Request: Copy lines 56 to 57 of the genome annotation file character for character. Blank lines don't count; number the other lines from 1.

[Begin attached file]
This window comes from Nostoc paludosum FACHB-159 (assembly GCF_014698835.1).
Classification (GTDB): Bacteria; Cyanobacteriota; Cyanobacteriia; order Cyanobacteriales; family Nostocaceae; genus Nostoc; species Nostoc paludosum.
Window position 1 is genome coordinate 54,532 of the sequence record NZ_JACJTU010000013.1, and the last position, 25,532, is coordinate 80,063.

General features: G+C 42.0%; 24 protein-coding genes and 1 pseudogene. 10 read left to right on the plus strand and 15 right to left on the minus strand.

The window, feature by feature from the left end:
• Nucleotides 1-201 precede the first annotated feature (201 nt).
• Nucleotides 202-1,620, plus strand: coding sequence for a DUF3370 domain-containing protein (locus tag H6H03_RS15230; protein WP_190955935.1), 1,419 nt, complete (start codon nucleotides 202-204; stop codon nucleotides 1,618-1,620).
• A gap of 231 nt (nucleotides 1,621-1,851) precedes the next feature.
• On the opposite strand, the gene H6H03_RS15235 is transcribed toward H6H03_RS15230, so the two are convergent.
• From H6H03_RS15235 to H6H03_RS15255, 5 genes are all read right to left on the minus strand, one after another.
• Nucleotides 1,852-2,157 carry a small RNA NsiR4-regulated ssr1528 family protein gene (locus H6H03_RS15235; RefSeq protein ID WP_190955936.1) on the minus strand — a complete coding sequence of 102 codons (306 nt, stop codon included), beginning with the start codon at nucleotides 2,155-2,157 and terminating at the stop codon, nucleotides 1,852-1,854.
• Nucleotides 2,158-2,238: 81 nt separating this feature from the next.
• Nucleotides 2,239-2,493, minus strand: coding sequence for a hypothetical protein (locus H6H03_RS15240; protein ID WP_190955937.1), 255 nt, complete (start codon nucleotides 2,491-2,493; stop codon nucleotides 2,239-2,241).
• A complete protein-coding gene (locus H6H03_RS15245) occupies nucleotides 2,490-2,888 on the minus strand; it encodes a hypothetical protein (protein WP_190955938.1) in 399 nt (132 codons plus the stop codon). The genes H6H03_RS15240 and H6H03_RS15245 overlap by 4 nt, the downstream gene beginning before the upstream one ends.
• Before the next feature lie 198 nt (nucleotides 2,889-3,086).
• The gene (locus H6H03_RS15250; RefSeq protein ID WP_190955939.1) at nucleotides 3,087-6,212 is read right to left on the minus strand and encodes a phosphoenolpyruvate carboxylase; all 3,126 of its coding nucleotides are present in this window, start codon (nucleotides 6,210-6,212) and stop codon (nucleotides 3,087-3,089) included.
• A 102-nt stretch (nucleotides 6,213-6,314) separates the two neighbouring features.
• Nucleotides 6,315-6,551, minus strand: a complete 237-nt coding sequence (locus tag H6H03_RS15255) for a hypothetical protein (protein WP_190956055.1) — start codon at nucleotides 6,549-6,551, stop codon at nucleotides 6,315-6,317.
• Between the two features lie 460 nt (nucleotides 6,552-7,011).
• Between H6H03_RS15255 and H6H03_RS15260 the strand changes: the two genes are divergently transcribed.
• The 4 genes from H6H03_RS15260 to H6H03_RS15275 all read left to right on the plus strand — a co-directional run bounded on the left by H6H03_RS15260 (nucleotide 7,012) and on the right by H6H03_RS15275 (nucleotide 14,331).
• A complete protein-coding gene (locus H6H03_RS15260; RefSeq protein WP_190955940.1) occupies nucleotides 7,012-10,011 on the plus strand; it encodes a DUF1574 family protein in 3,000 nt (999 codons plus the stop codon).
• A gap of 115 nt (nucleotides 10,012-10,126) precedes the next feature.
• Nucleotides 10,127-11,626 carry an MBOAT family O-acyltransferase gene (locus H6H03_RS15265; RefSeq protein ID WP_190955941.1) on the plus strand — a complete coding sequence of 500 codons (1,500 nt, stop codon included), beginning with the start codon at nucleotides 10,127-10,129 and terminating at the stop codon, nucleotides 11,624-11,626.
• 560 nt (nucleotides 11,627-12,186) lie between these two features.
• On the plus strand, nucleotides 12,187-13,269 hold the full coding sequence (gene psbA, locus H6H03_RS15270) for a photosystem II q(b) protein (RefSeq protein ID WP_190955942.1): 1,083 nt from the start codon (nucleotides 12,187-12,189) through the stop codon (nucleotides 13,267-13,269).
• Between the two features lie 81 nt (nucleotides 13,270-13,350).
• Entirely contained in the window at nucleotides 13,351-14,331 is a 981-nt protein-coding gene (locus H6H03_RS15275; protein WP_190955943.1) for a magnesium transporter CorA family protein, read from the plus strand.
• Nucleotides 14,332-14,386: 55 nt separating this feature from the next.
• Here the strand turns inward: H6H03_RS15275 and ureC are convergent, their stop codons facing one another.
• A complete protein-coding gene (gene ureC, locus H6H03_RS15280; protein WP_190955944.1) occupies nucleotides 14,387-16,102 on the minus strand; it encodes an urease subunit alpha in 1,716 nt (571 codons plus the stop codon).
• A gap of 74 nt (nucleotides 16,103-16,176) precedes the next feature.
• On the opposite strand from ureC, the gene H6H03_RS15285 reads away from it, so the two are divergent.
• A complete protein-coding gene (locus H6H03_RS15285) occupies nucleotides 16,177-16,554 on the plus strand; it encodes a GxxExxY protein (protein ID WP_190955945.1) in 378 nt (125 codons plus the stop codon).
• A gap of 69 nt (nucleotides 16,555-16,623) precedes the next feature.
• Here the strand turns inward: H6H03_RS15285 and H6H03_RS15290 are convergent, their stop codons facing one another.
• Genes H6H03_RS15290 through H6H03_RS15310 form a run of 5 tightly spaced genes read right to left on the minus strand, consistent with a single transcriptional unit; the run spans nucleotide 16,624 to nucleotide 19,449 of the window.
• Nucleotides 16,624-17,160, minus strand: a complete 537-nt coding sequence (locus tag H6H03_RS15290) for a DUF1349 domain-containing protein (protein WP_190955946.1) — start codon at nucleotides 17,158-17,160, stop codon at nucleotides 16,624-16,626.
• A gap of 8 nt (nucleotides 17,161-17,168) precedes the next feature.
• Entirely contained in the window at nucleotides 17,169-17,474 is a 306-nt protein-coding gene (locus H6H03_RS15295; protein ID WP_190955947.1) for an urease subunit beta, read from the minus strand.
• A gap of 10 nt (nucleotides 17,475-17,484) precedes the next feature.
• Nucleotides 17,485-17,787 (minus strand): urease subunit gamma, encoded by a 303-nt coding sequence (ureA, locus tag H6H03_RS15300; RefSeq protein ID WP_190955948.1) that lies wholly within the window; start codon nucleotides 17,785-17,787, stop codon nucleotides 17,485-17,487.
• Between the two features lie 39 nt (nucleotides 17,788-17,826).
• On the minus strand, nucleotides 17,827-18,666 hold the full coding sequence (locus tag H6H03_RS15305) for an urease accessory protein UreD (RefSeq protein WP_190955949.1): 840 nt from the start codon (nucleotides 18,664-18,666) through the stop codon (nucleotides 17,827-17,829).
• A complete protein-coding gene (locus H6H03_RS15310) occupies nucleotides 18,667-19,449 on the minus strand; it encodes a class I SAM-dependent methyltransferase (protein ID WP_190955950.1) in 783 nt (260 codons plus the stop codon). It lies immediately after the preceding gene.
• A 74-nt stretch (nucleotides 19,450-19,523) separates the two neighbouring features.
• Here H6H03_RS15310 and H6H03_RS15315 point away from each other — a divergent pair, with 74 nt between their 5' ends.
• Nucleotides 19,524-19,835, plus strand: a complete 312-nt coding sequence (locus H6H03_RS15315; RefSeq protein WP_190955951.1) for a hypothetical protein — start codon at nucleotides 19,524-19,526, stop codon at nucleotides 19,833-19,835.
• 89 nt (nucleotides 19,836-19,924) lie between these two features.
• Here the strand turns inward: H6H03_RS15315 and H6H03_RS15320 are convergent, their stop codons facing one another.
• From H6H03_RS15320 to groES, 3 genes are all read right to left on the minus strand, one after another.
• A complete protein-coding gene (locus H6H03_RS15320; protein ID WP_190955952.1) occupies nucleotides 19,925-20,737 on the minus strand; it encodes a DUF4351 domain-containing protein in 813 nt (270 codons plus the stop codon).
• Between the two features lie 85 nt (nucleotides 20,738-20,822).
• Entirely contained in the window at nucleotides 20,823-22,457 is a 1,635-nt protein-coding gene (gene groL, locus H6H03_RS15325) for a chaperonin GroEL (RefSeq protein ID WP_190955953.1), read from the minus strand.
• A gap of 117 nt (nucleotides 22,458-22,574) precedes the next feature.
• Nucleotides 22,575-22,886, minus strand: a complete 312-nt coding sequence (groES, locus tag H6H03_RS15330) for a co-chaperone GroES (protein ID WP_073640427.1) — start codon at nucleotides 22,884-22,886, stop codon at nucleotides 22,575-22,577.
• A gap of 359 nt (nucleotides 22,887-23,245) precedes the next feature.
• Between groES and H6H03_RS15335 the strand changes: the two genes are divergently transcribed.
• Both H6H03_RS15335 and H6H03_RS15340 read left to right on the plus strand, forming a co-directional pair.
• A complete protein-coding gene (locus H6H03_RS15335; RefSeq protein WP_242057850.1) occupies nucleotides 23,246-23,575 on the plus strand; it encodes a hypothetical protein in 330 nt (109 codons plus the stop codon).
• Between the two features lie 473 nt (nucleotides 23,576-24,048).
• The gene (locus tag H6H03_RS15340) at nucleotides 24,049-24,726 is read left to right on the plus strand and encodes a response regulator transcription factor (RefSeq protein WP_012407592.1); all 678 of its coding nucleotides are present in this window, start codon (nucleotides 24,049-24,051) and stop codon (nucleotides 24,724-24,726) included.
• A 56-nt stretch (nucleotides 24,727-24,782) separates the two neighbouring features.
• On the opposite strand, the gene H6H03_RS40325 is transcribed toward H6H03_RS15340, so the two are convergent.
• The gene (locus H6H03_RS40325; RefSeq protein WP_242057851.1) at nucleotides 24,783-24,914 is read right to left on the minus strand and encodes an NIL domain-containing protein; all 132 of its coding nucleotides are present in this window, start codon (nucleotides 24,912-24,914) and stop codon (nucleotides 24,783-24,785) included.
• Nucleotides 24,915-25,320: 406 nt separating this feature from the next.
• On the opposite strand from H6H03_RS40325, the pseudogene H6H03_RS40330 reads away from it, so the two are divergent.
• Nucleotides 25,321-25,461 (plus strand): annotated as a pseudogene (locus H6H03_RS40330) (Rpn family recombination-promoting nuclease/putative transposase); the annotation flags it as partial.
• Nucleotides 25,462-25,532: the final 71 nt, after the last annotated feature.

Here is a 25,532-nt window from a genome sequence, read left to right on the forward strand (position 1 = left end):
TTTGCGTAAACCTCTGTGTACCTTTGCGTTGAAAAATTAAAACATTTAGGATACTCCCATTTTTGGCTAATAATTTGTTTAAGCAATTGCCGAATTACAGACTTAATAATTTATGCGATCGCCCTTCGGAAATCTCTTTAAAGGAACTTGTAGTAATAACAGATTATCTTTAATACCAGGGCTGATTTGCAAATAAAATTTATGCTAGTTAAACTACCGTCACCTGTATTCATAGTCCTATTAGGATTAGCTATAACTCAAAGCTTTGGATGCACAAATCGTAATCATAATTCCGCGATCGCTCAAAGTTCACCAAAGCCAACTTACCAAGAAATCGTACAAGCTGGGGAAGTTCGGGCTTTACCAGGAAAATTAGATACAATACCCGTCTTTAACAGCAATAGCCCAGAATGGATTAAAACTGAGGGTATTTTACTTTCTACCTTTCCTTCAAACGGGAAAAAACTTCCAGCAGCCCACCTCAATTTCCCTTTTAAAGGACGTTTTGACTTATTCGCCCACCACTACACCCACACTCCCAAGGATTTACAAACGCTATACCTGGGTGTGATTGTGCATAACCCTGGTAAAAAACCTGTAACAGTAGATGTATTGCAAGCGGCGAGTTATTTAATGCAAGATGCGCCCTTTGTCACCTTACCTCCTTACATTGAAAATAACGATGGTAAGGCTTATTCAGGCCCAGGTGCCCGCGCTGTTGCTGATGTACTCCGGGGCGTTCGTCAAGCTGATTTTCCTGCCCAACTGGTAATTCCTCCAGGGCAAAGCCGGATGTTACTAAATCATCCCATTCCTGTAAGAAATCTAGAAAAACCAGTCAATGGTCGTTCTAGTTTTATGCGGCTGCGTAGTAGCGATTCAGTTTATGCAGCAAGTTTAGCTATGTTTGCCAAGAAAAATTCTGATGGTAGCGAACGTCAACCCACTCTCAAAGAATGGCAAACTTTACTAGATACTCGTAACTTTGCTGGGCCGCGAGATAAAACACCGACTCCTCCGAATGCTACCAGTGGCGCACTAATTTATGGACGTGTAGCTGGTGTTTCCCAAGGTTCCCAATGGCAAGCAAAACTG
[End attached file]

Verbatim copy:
• Nucleotides 22,575-22,886, minus strand: a complete 312-nt coding sequence (groES, locus tag H6H03_RS15330) for a co-chaperone GroES (protein ID WP_073640427.1) — start codon at nucleotides 22,884-22,886, stop codon at nucleotides 22,575-22,577.
• A gap of 359 nt (nucleotides 22,887-23,245) precedes the next feature.